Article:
Tucker Caliban is the descendant of an African chief who was brought to America in chains. The African refused to be enslaved and fought the system and the men who tried to keep him a captive. His fight ultimately ended in his destruction, but he left his child to carry on in his tradition. Thus Tucker is related to the African and to a part of the legend that surrounds the African's descendants.
Our view of Tucker, it should be noted, is one-sided; we get to know him mainly through the narration of white characters. Even so, there are many significant aspects to this man. He is of small physical stature, yet he has the power to intimidate those around him. Most important, he views himself as a man. Accordingly, all of those with whom he has contact respect him. Tucker is also a thinker, but he does not let his ability to think prevent him from being a doer. Further, he is determined, and once he has decided upon a course of action, there is nothing or anybody that can deter him.
In Tucker Caliban, Kelley has given the black man both dignity and heritage. Here is a man, like the African, who resists the ideals of the oppressive society in which he lives; he is a man who is linked with his past, a past that the society of the South has tried to destroy. Significantly, white people tell the reader this, thus revealing that their myths and lies have been just that — myths and lies.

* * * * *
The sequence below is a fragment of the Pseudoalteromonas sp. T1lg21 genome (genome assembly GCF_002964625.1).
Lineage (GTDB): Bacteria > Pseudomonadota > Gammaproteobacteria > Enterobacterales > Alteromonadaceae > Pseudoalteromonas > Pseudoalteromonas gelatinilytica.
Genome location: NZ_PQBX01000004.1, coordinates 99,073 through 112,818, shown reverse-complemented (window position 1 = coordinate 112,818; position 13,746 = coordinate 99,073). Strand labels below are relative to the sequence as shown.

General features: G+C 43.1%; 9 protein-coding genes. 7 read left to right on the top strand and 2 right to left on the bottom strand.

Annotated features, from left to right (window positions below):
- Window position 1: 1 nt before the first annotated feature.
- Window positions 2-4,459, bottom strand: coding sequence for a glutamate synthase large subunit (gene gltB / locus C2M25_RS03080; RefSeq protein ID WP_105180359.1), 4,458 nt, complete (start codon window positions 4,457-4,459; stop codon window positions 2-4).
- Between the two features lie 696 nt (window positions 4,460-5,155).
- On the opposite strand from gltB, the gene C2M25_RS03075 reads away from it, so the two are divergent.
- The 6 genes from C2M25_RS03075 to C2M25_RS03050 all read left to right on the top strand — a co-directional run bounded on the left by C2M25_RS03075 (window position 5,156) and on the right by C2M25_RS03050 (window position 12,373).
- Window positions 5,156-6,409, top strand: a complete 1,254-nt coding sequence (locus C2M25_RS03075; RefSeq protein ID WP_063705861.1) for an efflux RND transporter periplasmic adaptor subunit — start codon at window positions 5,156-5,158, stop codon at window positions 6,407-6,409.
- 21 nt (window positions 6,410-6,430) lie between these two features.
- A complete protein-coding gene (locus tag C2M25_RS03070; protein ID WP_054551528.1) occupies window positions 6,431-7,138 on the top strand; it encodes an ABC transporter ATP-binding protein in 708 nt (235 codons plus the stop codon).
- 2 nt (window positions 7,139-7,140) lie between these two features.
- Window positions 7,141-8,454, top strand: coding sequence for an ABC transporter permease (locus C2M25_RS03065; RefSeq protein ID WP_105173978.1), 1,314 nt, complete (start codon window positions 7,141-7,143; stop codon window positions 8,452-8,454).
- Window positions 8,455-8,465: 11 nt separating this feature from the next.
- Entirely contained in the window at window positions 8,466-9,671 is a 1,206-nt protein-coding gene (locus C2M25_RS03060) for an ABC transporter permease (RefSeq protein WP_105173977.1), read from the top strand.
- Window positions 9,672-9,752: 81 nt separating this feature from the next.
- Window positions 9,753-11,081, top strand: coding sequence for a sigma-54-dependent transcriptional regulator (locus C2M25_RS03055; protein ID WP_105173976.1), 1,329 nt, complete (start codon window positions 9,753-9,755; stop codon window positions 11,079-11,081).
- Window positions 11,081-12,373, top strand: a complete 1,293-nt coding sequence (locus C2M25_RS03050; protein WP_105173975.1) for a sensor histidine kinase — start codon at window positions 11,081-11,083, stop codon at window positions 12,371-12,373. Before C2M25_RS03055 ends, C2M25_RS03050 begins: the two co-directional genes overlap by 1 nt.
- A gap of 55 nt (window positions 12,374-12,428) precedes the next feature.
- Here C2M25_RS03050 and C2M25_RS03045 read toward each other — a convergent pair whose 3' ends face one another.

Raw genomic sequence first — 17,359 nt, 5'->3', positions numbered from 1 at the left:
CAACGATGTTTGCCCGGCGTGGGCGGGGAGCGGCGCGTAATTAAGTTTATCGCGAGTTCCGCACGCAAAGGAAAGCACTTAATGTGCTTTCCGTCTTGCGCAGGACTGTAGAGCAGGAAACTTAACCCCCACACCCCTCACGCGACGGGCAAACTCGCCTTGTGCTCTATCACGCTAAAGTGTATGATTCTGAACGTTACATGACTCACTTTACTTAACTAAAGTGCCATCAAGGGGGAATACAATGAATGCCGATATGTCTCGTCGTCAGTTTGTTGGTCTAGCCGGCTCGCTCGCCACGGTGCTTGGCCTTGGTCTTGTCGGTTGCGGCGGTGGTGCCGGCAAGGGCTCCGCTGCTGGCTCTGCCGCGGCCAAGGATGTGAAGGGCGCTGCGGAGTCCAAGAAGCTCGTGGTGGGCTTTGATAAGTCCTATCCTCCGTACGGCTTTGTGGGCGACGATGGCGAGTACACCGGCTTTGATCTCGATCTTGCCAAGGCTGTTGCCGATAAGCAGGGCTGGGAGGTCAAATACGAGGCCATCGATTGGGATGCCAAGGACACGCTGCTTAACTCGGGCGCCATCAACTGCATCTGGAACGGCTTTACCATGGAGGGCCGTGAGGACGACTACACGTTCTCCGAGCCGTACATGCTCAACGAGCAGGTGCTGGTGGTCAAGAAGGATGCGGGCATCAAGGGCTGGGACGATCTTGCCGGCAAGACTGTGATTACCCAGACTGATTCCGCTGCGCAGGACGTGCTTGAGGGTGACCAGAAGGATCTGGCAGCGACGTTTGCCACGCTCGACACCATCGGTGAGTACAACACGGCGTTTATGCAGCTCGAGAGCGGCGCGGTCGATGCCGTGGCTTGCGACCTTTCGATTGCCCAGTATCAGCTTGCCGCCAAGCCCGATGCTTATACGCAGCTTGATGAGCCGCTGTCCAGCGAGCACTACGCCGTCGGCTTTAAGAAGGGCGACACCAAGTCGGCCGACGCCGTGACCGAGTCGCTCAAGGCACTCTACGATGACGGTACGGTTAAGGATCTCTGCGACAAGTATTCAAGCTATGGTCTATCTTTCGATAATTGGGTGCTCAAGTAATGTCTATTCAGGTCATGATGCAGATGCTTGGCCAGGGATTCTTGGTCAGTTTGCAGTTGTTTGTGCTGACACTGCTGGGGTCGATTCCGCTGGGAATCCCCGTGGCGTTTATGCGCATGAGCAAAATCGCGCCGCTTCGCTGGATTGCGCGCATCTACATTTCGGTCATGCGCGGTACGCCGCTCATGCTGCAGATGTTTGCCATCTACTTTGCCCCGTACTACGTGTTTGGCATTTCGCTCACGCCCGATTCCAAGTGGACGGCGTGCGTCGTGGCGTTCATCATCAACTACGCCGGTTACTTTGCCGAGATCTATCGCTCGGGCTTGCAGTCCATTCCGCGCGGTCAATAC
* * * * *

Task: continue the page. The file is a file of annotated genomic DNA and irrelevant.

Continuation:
Tucker is not really a speaking character because Kelley wants us to realize that what we say has little meaning; it is only what we do that counts. The black people in the novel do; the white characters talk. Moreover, Tucker does not speak because it is important that whites and blacks become cognizant of the pervasiveness of the black presence in white society. Tucker is a rather well-developed character because the whites know quite a lot about him and have been affected by him. Yet he is not a fully developed character because the reader does not know how he perceives himself, or how the blacks around him think of him. But this is not finally important in the context of the novel. Tucker Caliban is the symbol of the new black man, a spiritual descendant of Africa, an integral part of American society, and a determined fighter.